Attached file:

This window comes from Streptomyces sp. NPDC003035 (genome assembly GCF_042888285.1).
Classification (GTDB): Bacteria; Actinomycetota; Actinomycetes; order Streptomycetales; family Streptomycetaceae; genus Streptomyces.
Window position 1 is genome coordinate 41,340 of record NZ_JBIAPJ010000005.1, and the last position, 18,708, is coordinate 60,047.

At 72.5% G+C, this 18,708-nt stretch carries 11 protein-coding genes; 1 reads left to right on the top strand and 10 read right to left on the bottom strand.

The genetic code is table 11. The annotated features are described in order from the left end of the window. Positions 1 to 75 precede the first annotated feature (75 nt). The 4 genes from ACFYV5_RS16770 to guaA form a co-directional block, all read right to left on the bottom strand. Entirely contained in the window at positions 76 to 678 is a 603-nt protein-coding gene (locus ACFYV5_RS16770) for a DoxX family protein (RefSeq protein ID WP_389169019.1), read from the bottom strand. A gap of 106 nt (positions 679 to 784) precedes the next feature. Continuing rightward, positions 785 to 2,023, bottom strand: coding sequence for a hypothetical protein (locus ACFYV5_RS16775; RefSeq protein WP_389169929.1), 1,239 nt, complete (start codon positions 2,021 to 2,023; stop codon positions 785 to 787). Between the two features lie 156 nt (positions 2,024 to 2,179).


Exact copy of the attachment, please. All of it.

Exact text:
This window comes from Streptomyces sp. NPDC003035 (genome assembly GCF_042888285.1).
Classification (GTDB): Bacteria; Actinomycetota; Actinomycetes; order Streptomycetales; family Streptomycetaceae; genus Streptomyces.
Window position 1 is genome coordinate 41,340 of record NZ_JBIAPJ010000005.1, and the last position, 18,708, is coordinate 60,047.

At 72.5% G+C, this 18,708-nt stretch carries 11 protein-coding genes; 1 reads left to right on the top strand and 10 read right to left on the bottom strand.

The genetic code is table 11. The annotated features are described in order from the left end of the window. Positions 1 to 75 precede the first annotated feature (75 nt). The 4 genes from ACFYV5_RS16770 to guaA form a co-directional block, all read right to left on the bottom strand. Entirely contained in the window at positions 76 to 678 is a 603-nt protein-coding gene (locus ACFYV5_RS16770) for a DoxX family protein (RefSeq protein ID WP_389169019.1), read from the bottom strand. A gap of 106 nt (positions 679 to 784) precedes the next feature. Continuing rightward, positions 785 to 2,023, bottom strand: coding sequence for a hypothetical protein (locus ACFYV5_RS16775; RefSeq protein WP_389169929.1), 1,239 nt, complete (start codon positions 2,021 to 2,023; stop codon positions 785 to 787). Between the two features lie 156 nt (positions 2,024 to 2,179).